Five dead in Fort Lauderdale airport shooting
MIAMI - Agence France-Presse
Passengers wait on the tarmac at Fort Lauderdale-Hollywood International Airport, on Jan 6, after a gunman opened fire in the baggage claim area at the airport, killing five people and wounding others. / AP PhotoAn Iraq war veteran opened fire Jan. 6 at Fort Lauderdale’s main airport, a major tourist hub in Florida, killing five people and injuring eight, as panicked travelers fled for safety.
The suspect, identified by police as 26-year-old Esteban Santiago, was in custody and being questioned by the FBI over the shooting that shut down the international airport that is a gateway to the Caribbean.
The incident occurred in the baggage claim area of Terminal 2, as passengers collecting their luggage were interrupted by the alleged gunman, who withdrew a semi-automatic handgun before mowing down his victims.
Witness John Schlicher told Fox News that he was picking up his first bag as he "heard the first shot. As I did, the person right next to me fell to the ground... It was very surreal."
The shooter "was holding a handgun. He was firing into the crowd. Everyone was standing there waiting for the luggage," he said.
A video seen by AFP showed passengers running for safety.
There was no immediate indication of a motive for the assault, in a country where gun violence is widespread due to the ready availability of firearms.
Santiago had traveled from Alaska to Fort Lauderdale, with a stopover in Minneapolis, Minnesota, the special agent in charge of Miami’s FBI field office, George Piro, told reporters late on Jan. 6.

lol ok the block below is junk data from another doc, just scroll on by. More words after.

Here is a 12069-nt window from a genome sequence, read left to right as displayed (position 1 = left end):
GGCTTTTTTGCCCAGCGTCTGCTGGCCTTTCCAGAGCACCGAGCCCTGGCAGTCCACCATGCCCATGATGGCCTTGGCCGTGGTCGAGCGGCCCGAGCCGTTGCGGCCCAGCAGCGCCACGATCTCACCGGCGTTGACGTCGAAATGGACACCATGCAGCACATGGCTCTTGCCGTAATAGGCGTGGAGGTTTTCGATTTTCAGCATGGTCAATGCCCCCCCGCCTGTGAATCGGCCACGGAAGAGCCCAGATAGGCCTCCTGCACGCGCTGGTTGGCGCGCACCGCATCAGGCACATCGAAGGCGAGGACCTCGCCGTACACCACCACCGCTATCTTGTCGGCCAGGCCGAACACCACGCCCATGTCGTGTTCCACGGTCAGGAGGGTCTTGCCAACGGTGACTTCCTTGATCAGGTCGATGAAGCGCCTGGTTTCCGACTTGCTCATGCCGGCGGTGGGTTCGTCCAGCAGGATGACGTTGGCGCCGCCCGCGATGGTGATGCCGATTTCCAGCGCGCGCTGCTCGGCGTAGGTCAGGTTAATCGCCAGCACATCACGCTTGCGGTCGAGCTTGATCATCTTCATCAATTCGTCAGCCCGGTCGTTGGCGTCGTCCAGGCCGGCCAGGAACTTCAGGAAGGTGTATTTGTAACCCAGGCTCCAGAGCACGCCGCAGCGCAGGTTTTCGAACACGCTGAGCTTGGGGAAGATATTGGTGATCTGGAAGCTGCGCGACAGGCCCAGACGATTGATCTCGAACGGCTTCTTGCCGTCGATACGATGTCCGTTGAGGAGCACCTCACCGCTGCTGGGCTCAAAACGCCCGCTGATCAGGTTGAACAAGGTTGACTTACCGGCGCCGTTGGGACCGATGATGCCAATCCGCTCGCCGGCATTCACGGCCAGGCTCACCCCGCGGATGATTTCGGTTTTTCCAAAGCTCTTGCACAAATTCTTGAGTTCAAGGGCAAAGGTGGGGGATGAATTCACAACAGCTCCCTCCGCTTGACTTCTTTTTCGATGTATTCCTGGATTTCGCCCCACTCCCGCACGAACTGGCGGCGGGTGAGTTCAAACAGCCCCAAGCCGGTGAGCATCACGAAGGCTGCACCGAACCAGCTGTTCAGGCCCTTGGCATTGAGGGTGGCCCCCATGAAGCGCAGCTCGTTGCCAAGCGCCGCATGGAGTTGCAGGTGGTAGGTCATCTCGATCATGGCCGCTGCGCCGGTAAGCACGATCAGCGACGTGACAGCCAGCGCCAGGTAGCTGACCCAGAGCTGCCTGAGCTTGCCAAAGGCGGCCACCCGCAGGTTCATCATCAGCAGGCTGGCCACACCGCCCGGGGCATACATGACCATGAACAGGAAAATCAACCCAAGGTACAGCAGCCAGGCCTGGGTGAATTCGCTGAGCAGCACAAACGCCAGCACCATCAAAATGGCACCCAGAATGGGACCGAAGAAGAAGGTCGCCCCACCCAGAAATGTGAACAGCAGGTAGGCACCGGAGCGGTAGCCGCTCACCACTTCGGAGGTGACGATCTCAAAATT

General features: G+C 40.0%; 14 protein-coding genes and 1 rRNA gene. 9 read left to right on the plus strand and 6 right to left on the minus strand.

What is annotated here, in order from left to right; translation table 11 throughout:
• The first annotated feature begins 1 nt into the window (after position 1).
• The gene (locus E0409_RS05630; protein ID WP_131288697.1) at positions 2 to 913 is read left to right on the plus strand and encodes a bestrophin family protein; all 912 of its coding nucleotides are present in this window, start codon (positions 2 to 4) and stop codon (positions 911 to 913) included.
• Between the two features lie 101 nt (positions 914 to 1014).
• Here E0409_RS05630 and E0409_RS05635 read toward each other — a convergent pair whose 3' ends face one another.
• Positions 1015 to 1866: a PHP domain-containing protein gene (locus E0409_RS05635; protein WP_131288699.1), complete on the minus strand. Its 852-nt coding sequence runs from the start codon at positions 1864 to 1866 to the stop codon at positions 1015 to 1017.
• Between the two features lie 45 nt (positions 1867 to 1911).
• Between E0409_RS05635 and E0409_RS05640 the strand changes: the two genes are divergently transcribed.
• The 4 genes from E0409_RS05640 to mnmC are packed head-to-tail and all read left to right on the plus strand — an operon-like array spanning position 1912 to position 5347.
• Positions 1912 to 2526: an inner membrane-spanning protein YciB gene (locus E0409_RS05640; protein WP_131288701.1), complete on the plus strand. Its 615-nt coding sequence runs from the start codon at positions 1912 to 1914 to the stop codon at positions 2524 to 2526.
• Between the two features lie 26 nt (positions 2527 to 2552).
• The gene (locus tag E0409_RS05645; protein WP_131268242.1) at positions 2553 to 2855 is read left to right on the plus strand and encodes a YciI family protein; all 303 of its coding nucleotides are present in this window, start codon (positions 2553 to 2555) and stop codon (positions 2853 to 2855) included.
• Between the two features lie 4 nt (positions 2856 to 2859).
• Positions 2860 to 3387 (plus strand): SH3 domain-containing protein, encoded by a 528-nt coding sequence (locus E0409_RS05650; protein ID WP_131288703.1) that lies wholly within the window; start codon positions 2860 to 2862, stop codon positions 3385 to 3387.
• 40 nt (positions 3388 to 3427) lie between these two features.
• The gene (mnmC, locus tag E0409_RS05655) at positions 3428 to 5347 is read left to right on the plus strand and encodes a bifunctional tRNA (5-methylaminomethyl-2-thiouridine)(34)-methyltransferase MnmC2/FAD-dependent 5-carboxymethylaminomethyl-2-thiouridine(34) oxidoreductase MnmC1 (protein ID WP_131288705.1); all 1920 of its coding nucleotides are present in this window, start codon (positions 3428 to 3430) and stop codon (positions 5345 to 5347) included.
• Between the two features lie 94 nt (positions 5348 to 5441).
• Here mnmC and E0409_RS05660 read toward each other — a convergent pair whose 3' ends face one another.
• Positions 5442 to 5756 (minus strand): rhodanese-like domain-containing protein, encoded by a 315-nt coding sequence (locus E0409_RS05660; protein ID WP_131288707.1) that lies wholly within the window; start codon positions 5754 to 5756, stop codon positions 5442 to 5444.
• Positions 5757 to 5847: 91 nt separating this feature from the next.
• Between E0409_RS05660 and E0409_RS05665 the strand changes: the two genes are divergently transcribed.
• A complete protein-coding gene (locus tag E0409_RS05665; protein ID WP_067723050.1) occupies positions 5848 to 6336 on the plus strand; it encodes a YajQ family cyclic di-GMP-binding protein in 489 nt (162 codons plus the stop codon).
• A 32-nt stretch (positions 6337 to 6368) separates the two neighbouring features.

According to CBS he engaged in an argument on one leg of the trip.
"We’re looking at several investigative leads not only in Alaska but other states that we have determined that he’s either traveled to or has connections there," Piro said.
The suspect checked a gun inside his luggage, after declaring the weapon with airport authorities, then used it to take down his victims, CNN reported, citing law enforcement sources.
He was detained without law enforcement firing any shots, Broward County Sheriff Scott Israel told reporters.
Piro said authorities were "looking at every angle, including the terrorism angle," but that it would take time to determine the nature of the attack.
In November 2016, Santiago had walked into the FBI’s Anchorage office exhibiting "erratic behavior" that led agents to contact local police, who took him to a medical facility for a mental health evaluation, Piro said.
Santiago, a former member of the Puerto Rico and Alaska National Guard, served in Iraq from April 2010 to February 2011. He ended his service in August last year.
ABC News reported that Santiago, who only reached the rank of private first class, received a general discharge for unsatisfactory performance.
In addition to those killed and wounded, up to 40 people went to the hospital for various other injuries such as falling and sprains, Israel said.